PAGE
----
Is Workplace Safety in Decline

Is Workplace Safety in Decline

Although every June businesses around the country celebrate National Safety Month, figures released by the U.S. Bureau of Labor Statistics (BLS) at the end of last year were very alarming. Employers reported 2.8 million injury and illness cases in 2022, up 7.5% from 2021 as well as a total of 5,486 fatal work injuries in 2022, up 5.7% from 2021. The BLS also reports that the months of June, July, and August actually do produce the most workplace injuries.

According to the 2023 Liberty Mutual Workplace Safety Index, (Link to 2 page report) the top 10 most disabling workplace injuries cost $48.15 Billion in workers’ compensation costs. (Direct costs of all disabling work related injuries equal $58.61 Billion.) Per their report, here are their Top 10 findings:

  1. Overexertion involving outside sources: 21.9% of total work related injuries & $12.84 billion in overall costs
  2. Falls on the same level: 15.3% of total – $8.98 billion
  3. Falls to lower level: 10.4% of total – $6.09 billion
  4. Struck by object or equipment: 8.8% of total – $5.14 billion
  5. Other exertions or bodily reactions: 6.3% of total – $3.67 billion
  6. Exposure to other harmful substances: 5.7% of total – $3.35 billion
  7. Roadway incidents involving motorized land vehicle: 4.4% of total – $2.58 billion
  8. Caught in or compressed by equipment or objects: 3.4% of total – $1.98 billion
  9. Slip or trip without fall: 3.3% of total – $1.92 billion
  10. Pedestrian vehicular incidents: 2.7% of total – $1.61 billion

Now that we know “the what”, we need to look at “the why”. Why is there an increase in jobsite injuries?

As farfetched as it might seem, much of the increase can be attributed to the Covid-19 lockdown. During this period, we experienced the “great resignation” as many workers chose not to return to their workplace, thus mandating the employer to hire new employees who lacked adequate training and/or experience. Statistics show that many injuries occur during the new hire’s first month on the job!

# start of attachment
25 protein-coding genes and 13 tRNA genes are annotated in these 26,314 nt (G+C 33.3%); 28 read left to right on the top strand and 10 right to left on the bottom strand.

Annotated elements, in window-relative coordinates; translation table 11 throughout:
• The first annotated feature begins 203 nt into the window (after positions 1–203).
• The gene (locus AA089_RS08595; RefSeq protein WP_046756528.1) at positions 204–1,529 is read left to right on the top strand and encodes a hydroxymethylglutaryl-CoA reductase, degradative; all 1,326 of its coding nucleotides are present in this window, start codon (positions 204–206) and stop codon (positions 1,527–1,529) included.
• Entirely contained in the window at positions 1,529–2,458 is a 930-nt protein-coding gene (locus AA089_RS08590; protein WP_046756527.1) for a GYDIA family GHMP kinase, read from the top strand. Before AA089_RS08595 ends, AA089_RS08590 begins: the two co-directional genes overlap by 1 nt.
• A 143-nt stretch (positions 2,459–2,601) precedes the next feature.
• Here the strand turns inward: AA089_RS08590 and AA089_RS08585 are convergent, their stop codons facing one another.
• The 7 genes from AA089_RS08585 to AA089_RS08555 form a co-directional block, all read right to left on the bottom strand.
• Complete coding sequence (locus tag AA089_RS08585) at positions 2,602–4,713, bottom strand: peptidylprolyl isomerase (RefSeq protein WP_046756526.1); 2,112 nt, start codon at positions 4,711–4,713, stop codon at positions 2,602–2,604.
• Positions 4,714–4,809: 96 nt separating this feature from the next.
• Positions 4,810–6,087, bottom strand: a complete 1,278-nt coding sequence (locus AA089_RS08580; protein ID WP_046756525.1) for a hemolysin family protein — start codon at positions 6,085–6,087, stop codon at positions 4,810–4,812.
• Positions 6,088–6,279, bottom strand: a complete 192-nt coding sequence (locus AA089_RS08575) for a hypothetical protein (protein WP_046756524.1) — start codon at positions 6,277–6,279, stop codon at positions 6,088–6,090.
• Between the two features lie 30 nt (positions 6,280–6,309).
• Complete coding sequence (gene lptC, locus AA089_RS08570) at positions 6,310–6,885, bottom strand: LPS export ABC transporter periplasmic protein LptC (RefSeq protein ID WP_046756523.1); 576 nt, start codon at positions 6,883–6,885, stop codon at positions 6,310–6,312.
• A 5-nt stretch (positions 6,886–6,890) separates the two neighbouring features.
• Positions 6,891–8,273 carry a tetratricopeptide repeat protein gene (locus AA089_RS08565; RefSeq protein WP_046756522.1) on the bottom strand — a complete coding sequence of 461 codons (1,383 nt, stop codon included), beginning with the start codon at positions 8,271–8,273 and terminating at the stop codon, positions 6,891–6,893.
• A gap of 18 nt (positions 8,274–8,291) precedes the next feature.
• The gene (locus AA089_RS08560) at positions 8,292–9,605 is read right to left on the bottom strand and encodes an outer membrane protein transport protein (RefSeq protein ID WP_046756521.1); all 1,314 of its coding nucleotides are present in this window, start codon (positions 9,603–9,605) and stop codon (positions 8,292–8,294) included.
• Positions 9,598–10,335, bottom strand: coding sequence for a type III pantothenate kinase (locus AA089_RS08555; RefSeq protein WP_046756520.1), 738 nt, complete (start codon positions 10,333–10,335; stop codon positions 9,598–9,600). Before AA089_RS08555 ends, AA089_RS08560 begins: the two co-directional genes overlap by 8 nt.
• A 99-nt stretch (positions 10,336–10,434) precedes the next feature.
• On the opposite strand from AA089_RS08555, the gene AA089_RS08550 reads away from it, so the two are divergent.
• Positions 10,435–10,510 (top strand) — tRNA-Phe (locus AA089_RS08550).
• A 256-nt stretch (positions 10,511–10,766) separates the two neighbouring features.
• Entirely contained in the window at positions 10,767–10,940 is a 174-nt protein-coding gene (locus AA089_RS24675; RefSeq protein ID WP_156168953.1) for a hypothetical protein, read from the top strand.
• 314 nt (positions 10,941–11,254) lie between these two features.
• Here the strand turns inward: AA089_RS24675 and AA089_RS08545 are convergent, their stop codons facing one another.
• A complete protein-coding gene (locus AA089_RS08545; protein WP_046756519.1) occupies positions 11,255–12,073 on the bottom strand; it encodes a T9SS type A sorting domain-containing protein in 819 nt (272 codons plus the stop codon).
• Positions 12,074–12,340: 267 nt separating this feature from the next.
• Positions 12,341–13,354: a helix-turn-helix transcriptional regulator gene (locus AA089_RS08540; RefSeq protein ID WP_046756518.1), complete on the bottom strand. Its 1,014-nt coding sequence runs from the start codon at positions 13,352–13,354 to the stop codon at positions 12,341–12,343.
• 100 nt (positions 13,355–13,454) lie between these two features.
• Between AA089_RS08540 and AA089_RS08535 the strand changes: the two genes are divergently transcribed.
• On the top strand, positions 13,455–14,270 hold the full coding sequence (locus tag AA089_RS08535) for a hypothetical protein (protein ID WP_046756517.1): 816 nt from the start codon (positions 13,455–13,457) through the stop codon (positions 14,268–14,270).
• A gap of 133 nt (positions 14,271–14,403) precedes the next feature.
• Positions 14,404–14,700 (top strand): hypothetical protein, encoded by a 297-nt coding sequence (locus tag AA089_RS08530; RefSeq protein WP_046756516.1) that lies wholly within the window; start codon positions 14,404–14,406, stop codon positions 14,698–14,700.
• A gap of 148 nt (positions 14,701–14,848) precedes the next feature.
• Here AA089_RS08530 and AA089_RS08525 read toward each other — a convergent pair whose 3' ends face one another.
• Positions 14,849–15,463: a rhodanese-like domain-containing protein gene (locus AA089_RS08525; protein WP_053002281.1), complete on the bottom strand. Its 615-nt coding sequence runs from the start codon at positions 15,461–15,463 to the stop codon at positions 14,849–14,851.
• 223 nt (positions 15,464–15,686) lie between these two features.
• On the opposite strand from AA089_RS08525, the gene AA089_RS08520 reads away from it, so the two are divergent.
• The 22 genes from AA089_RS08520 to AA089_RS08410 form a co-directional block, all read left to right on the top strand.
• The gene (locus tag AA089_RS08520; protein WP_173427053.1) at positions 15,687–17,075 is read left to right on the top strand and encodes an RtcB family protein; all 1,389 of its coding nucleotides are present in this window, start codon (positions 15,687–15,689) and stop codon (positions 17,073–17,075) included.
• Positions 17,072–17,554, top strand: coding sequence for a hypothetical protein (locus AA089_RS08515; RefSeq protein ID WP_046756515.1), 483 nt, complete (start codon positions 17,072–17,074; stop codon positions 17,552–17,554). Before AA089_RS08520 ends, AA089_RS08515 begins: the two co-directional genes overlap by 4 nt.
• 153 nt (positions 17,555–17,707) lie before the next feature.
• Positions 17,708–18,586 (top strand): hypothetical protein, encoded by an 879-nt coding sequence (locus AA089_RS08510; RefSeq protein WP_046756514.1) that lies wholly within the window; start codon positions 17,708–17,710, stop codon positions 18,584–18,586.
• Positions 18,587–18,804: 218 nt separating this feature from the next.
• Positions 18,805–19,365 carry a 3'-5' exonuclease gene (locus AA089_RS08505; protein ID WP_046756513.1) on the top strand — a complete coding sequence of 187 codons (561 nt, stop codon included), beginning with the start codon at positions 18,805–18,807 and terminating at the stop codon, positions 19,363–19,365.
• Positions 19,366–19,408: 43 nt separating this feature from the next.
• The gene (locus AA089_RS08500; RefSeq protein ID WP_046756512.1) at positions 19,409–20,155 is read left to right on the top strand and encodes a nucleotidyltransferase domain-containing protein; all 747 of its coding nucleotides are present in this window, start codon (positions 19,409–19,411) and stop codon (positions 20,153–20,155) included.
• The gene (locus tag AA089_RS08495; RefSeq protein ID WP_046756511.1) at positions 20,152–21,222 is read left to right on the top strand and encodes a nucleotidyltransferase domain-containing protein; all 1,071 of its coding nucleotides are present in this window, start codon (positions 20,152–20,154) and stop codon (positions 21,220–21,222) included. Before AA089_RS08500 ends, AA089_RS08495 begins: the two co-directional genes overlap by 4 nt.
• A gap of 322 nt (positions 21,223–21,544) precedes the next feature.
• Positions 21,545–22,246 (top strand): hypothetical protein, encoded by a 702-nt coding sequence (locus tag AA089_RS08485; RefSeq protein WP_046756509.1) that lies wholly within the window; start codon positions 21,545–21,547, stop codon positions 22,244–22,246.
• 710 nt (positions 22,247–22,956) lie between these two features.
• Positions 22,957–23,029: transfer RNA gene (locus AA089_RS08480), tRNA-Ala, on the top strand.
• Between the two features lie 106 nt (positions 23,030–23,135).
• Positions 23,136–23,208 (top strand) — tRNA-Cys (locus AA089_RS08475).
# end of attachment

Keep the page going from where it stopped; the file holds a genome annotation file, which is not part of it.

Also, during this period of “working from home”, many employees reduced their physical activity which left them unprepared to resume work. Added to this, once returned to work, there was a tremendous increase in overall hours worked year over year resulting in overexertion.

With high employee turnover, a comprehensive safety-focused “onboarding process” is mandatory for new hires. This process involves orientation, training, mentorship and the development of clear lines of communication. “There are no stupid questions!”

Safety professionals possess both the experience and intuition necessary to assess and respond to safety risks and “onboarding”. In the future, blending the integration of technological advancements, AI, data analytics and continuous training with their previous human experience will allow the Safety Director to make informed decisions that will save lives and reduce injuries.

Meet Tom Harris, Dixie’s Safety Director

To learn more about who Dixie is, visit our About page.